Interesting that this month we should have two golf simulations to look at, both boasting a 3D representation of each hole being played. Ariolasoft's Golf Construction Set is more complex than US Gold's Leader Board because, as its name implies, it allows you to design a golf course on which to play. However, you can dive straight in with the golf by playing any of the four famous courses already supplied, The Belfry, Wentworth Old Course, Sunningdale or Royal St Georges, Sandwich (home of Nick Faldo Plays The Open).
Let's look at playing a game first. First you must select one of the supplied courses or one you have designed and saved. Between 1 and 4 players may take part in either Match or Tournament Play and the individual's handicaps (if already saved) may be entered after typing in the name. The conditions to be encountered (wind, air temperature and ground condition) may be defined or allocated by the computer. The screen display shows a plan view of the hole (tee at the bottom, pin at the top) with ground slope indications along the fairway on the right and across the fairway on the left of the plan. Top left of the screen is a 3D view from the player's position (updated for each stroke), and below that lies the selection box. From here the clubs may be selected - woods 1 to 5, irons 1 to 9, a sand and pitching wedge, and a putter. Wind and ground conditions are also displayed alongside the hole number, par and distance in yards.
Pressing fire takes you to the aim box and you can move a cursor over the plan view to select shot direction. Fire then takes you to the loft box, a graphic of ball and club. The club may be raised or lowered to alter the angle of attack on the ball and therefore its flight trajectory. Next comes the fade box - a pair of feet are swivelled left or right of the centre line which causes the ball to fade left or right in flight. After this there is an option to go back and revise any decision.
When taking the shot, a small graphic of the golfer appears and pressing fire makes him start the backswing. Controlling the strength of the shot is done by pressing fire again when the desired amount of backswing is reached. In the top view, the ball can be seen flying away, while its path is mapped simultaneously on the plan view. Once on the green, the 3D view is replaced by a larger scale plan of the green, but the control system remains the same as for a tee or fairway shot.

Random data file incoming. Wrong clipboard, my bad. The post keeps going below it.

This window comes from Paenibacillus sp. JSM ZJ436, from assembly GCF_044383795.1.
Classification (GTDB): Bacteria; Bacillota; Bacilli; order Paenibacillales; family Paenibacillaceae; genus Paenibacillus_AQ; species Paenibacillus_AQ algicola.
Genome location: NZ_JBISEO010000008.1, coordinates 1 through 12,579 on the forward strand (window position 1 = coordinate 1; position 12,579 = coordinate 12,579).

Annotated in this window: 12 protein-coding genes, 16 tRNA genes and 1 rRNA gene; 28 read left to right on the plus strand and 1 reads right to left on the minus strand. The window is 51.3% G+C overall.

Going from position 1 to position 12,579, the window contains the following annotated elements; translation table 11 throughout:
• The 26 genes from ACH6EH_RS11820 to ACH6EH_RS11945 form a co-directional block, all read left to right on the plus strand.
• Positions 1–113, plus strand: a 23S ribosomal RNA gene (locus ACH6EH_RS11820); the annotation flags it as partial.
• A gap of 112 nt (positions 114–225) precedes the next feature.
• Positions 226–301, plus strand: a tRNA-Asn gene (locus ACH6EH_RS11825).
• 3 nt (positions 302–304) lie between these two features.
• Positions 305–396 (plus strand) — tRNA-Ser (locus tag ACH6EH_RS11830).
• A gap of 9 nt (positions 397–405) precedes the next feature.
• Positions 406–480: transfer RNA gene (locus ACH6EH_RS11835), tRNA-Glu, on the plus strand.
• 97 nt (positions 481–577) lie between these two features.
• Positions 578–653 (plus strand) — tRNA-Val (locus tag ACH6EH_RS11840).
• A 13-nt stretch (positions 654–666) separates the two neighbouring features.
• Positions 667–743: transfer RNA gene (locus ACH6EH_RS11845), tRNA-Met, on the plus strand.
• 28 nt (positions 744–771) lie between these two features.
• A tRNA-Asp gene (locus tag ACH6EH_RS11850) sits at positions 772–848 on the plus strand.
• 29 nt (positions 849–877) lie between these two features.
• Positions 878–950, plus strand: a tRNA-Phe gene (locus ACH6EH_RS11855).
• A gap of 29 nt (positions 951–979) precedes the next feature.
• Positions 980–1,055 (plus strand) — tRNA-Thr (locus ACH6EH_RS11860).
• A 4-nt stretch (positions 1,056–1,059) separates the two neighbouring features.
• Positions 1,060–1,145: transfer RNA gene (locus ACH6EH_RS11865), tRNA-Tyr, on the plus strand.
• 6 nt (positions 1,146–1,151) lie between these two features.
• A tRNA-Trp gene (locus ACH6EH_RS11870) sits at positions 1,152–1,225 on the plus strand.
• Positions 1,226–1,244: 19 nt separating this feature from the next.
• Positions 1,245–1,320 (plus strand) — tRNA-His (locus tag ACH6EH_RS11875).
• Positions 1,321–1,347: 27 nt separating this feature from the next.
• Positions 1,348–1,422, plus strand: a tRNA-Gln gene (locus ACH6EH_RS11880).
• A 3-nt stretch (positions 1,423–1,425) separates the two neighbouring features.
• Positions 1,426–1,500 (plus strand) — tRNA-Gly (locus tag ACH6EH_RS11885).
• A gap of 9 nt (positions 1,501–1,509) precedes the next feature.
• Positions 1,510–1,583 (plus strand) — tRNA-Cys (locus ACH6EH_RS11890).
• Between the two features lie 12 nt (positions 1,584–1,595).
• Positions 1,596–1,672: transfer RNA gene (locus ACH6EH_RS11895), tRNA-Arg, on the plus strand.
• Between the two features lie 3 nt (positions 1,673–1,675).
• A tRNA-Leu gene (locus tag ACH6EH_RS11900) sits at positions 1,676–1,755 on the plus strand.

With the handicap system, player difficulty levels are introduced from a handicap level of 28 (beginner) to zero (professional), the category affecting the probability of making a successful shot by introducing common playing faults. As in real life, the longer clubs (1 and 2 wood/irons) are more difficult to use, and it's harder to play out of rough than from the fairway.
The construction set display a box on the right for building the holes with some listed information across its top, another box to the left with the essential bits and pieces, and a message box below it. Everything is cursor driven. First the hole length must be chosen and its par. The tee and pin automatically come under your control after this is done and may be placed where desired, as long as the distance between them matches the par and length selected. Next the 'out of bounds' area is drawn in by 'dotting' your way round the perimeter of the hole with not more than 14 points. These are then joined up by the computer and the outer area filled. Now the various elements may be added, different sized shapes for greens, bunkers, water hazards and trees, and a colour editor to ensure they look right.